I lean towards the former, if only because as far as my memories go back, I was doing something I would have probably hidden from my wife (if she hadn’t also been a nerd). There was the obvious stuff, like being a little too into video games. Or anime. But there were earlier signs, like channeling my early writing energies into so, so much Sonic the Hedgehog fan-fiction. (I might still hide that one from my wife, actually.)

Or possibly teaching myself how to read just to spite the teachers who said I couldn’t be taught by reading every book in our house. And consequently reading the first Wheel of Time book at the age of eight because it had the coolest cover.

People would assume, then, that I like anything and everything that’s even remotely nerdy. And for the most part that’s true. But even I have my limits.

I’ll start with probably the nerdiest thing I’m involved in and then move on from there.

Subtitled anime. I’ve actually never understood why some people just couldn’t watch anime in the original Japanese. I sort of get the argument some people make about not wanting to read while they watch a movie, but only if that’s how they feel about everything.

If you refuse to watch “KonoSuba” (arguably one of the funniest anime series ever made) and then turn around to watch “Les Miserables” (not arguably just really, really boring) in the original French then you, sir (or madame) are a filthy liar.

Japanese Pop Nightcore music. Okay. I realize I was supposed to start the list of things too nerdy for even me here, but I just remembered this one, and it’s probably a bit worse than subtitled anime.

In my defense…well, I don’t need a defense. Nightcore music is awesome. And some English song lyrics are cringe-worthy, at best. (That’s a whole other column, though. Stay tuned.)  Musical lyrics attained perfection in the Queen era and, to a slightly lesser degree, during William Shatner’s on-again, off-again interest in spoken word albums. In short, I’d much rather have no idea what anyone was saying than hear them say something really, really stupid.

Okay. Seriously. Now we’re starting the list…

Tabletop games. Let me preface this by saying that I really want to enjoy these. I should also explain that a good part of why I never got into them was because I’ve been perpetually isolated from other nerds that might even play them with me. I’ve had exactly one real experience playing Dungeons & Dragons, and it didn’t go well.

I was playing as the typical rogue/thief character and exploring the depths of one ancient ruin or another when I found a door that was locked and couldn’t be opened. I later learned that this was “flavor text” by the dungeon master just meant to flesh out the scenery. I took it as a challenge. And, after a streak of rather uncanny luck in my dice rolls (three 20’s in a row), I’d managed to pick the lock and wedge the door open so it didn’t fall again. The dungeon master promptly conjured up some chest to be in that room and told me to just loot the thing and stop derailing his story.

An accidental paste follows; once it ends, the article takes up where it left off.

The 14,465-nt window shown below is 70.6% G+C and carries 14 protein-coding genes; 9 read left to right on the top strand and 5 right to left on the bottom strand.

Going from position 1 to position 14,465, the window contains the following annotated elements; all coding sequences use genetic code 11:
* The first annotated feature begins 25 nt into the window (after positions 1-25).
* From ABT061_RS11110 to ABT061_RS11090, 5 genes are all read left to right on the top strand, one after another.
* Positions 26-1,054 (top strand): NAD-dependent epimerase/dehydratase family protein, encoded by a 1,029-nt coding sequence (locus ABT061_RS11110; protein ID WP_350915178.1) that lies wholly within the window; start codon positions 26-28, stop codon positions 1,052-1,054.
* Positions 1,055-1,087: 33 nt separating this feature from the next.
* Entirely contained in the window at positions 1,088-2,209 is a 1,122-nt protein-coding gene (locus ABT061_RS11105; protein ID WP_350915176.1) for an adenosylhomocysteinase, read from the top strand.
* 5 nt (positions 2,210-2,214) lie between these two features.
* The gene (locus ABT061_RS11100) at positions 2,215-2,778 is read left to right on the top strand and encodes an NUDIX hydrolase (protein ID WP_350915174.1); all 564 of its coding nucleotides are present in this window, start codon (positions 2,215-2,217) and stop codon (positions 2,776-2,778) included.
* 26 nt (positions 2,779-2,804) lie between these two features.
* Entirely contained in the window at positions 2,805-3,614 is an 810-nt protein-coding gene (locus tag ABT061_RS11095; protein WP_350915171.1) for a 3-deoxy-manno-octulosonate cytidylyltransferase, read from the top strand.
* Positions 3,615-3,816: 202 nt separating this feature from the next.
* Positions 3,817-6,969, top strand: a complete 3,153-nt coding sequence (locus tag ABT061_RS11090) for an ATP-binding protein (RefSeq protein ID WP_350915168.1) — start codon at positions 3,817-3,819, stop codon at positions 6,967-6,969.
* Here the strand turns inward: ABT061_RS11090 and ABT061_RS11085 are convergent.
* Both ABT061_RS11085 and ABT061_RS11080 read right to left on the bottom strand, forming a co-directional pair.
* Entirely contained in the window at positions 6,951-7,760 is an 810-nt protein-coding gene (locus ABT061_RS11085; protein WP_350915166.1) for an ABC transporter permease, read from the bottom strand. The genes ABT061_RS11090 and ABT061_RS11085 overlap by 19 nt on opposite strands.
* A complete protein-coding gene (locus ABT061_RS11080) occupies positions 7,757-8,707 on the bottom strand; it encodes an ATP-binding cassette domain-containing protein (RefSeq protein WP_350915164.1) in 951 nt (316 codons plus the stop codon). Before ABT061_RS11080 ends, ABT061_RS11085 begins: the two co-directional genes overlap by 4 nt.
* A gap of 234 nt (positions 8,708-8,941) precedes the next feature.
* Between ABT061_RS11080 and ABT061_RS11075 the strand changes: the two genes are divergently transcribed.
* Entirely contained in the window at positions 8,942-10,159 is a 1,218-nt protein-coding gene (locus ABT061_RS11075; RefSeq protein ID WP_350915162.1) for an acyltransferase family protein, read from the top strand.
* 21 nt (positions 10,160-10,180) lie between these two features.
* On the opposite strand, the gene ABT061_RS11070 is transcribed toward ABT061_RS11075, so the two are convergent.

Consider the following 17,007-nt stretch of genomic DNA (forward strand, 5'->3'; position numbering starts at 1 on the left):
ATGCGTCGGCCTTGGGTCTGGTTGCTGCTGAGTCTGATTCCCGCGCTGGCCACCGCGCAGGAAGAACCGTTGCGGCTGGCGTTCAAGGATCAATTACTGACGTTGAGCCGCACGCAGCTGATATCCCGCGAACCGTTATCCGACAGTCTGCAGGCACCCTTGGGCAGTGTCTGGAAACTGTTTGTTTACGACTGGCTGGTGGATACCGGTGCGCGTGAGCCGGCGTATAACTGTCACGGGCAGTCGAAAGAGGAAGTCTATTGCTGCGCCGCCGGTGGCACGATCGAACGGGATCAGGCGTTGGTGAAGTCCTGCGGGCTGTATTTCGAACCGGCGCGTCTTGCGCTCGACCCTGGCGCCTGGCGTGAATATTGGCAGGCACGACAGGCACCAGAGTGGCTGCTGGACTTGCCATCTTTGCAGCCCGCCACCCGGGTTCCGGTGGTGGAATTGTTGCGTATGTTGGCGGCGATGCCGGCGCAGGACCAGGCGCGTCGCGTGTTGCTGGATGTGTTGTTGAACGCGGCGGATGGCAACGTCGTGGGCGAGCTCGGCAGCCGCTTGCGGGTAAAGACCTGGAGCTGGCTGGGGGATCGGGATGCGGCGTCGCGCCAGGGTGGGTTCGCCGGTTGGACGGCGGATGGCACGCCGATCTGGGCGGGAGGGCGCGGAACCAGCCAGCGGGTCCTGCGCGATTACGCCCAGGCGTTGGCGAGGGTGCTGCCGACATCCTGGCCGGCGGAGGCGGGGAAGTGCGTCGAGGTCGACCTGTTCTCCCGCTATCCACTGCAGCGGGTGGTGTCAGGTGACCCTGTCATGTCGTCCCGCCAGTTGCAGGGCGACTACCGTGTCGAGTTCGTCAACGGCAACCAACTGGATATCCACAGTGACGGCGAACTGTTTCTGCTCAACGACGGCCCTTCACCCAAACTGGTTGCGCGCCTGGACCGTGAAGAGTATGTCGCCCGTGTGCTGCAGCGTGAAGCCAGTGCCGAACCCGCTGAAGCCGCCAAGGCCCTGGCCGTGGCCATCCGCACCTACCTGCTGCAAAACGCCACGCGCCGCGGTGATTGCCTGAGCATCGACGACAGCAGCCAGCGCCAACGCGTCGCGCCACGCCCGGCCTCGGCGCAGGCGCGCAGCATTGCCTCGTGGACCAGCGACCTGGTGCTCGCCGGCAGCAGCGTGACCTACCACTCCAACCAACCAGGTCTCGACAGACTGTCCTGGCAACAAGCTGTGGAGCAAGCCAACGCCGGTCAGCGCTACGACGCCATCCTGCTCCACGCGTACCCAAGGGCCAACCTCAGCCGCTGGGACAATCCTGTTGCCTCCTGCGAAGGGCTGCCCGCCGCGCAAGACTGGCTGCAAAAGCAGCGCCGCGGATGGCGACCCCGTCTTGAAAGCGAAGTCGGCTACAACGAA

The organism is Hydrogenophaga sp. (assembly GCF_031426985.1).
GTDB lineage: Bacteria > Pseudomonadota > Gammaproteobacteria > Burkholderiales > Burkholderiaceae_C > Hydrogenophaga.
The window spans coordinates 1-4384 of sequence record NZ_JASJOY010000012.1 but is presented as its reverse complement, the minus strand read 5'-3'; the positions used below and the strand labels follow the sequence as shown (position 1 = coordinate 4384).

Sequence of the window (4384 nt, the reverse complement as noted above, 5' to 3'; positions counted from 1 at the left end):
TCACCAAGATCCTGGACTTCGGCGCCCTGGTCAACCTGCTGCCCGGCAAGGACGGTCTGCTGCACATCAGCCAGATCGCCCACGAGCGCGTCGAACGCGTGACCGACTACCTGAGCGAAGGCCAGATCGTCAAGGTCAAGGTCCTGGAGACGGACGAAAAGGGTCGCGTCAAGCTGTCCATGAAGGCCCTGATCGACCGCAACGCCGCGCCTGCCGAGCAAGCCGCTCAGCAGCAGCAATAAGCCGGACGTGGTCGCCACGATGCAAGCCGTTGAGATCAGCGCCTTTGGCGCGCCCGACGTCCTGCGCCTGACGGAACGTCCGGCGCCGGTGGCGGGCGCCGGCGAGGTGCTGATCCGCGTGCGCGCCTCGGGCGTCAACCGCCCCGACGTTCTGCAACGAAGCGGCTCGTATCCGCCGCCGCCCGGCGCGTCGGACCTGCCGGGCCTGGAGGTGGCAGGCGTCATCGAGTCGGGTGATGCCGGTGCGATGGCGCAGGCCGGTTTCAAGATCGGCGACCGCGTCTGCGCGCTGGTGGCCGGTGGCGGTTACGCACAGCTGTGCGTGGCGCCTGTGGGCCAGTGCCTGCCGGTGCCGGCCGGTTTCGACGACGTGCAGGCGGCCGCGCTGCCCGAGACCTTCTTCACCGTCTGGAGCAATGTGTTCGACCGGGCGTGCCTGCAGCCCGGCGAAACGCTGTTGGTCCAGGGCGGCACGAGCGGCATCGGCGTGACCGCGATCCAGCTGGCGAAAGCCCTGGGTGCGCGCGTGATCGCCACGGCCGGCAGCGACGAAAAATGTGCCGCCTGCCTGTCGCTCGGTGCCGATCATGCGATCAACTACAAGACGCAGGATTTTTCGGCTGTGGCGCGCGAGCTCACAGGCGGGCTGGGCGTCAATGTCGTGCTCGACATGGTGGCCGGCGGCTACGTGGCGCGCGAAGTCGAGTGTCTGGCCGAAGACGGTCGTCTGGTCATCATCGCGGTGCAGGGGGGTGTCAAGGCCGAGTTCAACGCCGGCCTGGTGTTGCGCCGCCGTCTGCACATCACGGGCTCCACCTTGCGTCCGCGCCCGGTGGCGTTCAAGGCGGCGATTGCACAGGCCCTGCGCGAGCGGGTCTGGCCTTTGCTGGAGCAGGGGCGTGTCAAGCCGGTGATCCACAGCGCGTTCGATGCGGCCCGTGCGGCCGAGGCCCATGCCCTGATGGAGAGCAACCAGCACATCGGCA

I then proceeded to bash my skull open on the door because I didn’t crouch low enough and died due to a rather uncannily bad streak of dice rolls.

It’s certainly not something I’d mind trying again. But for the moment, it’s not something that’s really feasible for me. And it’s probably the one item on this list I honestly regret not getting into.

Live Action Role-Playing (or LARPing). Basically, you take tabletop gaming, remove the tabletop and then go outside instead.

Sometimes you dress up in cosplay first.

I have nothing against it, strictly-speaking. My only real issue is that its one of those things that requires all the individual gears to be moving in the same direction. All you need is one person who decides they’d rather never be hit and it turns into a bad day playing pretend at recess. “I throw fireball! It hit you and…” “Nope. You missed.” “Um…I throw a lightning bolt! It paralyzed you.” “Nuh-uh. It made me stronger!”

My problem with this is, I had too many friends at recess who were “that kid.” If we were playing superheroes, they were Superman. Oh, and kryptonite couldn’t hurt him. Also, he had a gun for some reason? It made my Batman infected with the Venom symbiote look downright reasonable in comparison.

Latching onto some scrap of nerdy territory and then judging everyone who wanders by. When I grew up, being a nerd wasn’t socially acceptable like it is today. You had to do that sort of thing on the down-low.

So I understand why some people who have defended comics, anime, etc., for decades being a little annoyed that now everyone and their kid dressed as a stormtrooper is getting involved. These people put a lot of hard work into being part of a counter-culture that everyone hated them for. It’s like driving in the slow lane for miles and then having someone cut over at the last moment to skip all the waiting – except replace “miles” with “thirty-six years.”

And “waiting” with “having goat blood poured on you at prom.”

I don’t believe in judging people as being “true fans” or “real gamers” or the like, because I want these things to be welcoming and hospitable to newcomers. Because as much as some people might hate people not as devoted as they are getting involved in their interests, they should just be happy that this is something they can openly enjoy now without being stuffed into a locker. That or, you know, the goat blood thing.

Not to mention, there’s always someone nerdier out there. So before you go judging someone for only watching Sailor Moon and Dragon Ball Z, remember there are people out there who could just as easily put you to shame. Only they won’t, because they’re too busy actually enjoying their lives.